Anxiety and Depression Association of America Annual Meeting

Anxiety and Depression Association of America Annual Meeting

Source:

Menasco K, et al. Coaching during ERP therapy: strategies for helping patients face their biggest fears. Presented at: Anxiety and Depression Association of America annual conference; March 17-19; Denver, Colorado.

 

Disclosures: Panel members report no relevant financial disclosures.
March 23, 2022
1 min read
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Engagement, participation and humor key components for successful ERP therapy

Source:

Menasco K, et al. Coaching during ERP therapy: strategies for helping patients face their biggest fears. Presented at: Anxiety and Depression Association of America annual conference; March 17-19; Denver, Colorado.

 

Disclosures: Panel members report no relevant financial disclosures.
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DENVER — Exposure and response therapy improves with increased engagement, participation and humor, according to a panel of experts at the Anxiety and Depression Association of America annual conference.

The panel was made up of experts from the NW Anxiety Institute based in Portland, Oregon.

Doctor and patient smiling
Source: Adobe Stock

 

“ERP is super effective. For 80% of the people who engage in a full course of ERP, we see really meaningful outcomes,” Kevin Menasco, MSW, said during the presentation. “OCD in kids usually goes untreated or undertreated for about 2.5 years, and for adults, it’s 14 to 17 years. So people go quite a long time without gaining access to meaningful care.”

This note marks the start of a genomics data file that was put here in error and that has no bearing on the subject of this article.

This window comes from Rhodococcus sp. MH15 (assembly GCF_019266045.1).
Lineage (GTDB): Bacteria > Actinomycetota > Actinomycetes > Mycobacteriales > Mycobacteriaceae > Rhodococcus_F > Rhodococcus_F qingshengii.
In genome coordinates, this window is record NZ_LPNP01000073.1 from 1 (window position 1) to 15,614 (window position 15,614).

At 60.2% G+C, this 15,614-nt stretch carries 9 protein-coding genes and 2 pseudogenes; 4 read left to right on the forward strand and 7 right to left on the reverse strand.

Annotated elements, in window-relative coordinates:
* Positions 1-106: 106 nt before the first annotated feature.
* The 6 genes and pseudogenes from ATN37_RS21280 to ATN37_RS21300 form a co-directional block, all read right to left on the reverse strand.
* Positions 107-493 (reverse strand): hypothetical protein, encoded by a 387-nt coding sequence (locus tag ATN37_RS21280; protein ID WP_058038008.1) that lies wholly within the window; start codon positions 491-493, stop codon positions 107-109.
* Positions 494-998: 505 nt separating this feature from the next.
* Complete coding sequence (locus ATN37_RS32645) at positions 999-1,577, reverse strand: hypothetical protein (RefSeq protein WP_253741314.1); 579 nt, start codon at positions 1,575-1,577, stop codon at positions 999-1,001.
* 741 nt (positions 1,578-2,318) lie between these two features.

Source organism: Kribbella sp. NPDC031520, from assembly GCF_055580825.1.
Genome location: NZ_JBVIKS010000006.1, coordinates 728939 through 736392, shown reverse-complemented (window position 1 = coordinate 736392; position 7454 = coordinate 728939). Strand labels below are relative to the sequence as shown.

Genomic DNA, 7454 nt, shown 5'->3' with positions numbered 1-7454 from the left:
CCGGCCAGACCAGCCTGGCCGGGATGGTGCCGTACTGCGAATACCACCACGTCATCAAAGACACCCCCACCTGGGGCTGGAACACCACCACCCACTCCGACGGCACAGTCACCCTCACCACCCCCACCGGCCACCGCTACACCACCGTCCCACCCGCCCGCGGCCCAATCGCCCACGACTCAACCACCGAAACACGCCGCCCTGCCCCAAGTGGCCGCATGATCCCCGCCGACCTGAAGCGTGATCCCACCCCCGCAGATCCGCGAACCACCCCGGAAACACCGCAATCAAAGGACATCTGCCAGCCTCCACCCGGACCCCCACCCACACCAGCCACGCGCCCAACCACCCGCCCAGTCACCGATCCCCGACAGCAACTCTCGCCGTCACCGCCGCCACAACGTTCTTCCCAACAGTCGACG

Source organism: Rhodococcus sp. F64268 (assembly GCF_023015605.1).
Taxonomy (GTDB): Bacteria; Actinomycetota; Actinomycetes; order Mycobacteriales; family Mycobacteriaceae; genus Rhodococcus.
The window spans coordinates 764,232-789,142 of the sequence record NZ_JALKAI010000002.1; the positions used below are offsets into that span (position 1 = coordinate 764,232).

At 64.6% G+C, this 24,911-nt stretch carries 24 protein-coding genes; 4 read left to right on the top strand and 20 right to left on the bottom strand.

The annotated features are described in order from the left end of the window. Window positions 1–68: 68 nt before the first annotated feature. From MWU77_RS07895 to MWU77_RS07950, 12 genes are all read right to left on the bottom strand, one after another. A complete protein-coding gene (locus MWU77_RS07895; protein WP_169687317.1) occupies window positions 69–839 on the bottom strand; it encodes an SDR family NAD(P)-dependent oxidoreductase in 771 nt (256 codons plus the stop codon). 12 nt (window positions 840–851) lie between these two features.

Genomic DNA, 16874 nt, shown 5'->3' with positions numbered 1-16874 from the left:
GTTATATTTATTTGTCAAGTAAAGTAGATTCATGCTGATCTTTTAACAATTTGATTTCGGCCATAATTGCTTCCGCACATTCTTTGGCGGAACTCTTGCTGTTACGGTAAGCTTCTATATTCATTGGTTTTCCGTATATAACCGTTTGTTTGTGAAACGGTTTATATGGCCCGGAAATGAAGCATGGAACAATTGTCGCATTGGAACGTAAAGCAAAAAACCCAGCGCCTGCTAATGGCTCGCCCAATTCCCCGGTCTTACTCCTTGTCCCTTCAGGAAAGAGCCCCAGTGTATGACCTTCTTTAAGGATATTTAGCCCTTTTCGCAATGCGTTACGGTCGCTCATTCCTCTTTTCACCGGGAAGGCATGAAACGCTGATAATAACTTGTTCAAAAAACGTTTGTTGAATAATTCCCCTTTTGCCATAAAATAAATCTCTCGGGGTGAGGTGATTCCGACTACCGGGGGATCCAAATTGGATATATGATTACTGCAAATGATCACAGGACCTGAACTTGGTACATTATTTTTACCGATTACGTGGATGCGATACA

Assessment of a patient’s progress needs to be nuanced and must be ongoing throughout treatment to ensure full participation, according to Hayley Dauterman, PhD.

 

In addition, Dauterman noted, a significant amount of time is spent dealing with psychoeducation, focusing on negative reinforcement and avoidance, and how those two factors will maintain the cycle of anxiety over time.

 

“With the 80% effectiveness rate for people who do complete their sessions, that’s the most effective treatment we have for mental health disorders,” Dauterman said. “So, I tout that from the rooftops.”

 

Allison Bonifay, MA, LPC said pacing of therapy is important, as well as participation with a patient, even for those exercises that are nasty or uncomfortable. A “scaffolding” approach of success with smaller issues leading to bigger ones may assist those with anxiety or obsessive-compulsive disorder to become better prepared for exposures.

 

“Humor requires flexibility and creativity, and it is a component in getting someone to think differently,” Myles Rizvi, PsyD, said. “I think humor, when used judiciously and respectfully, and with consent in mind, can be so powerful for developing that rapport and relationship.”

 

Rizvi said humor is a valued tool to augment and optimize therapy once trust is established, and to ease any fears about the therapy itself, which is often uncomfortable on purpose.

 

Philosophically, Rizvi said that humor in the therapeutic session can break down barriers, likening the use of laughter to alleviate anxiety to political cartoons.

“We know the high cost of care, especially for a specialty clinic, is a huge barrier for clients, and the difficulty in finding meaningful care is often a huge barrier to effective treatment,” Menasco said.

 

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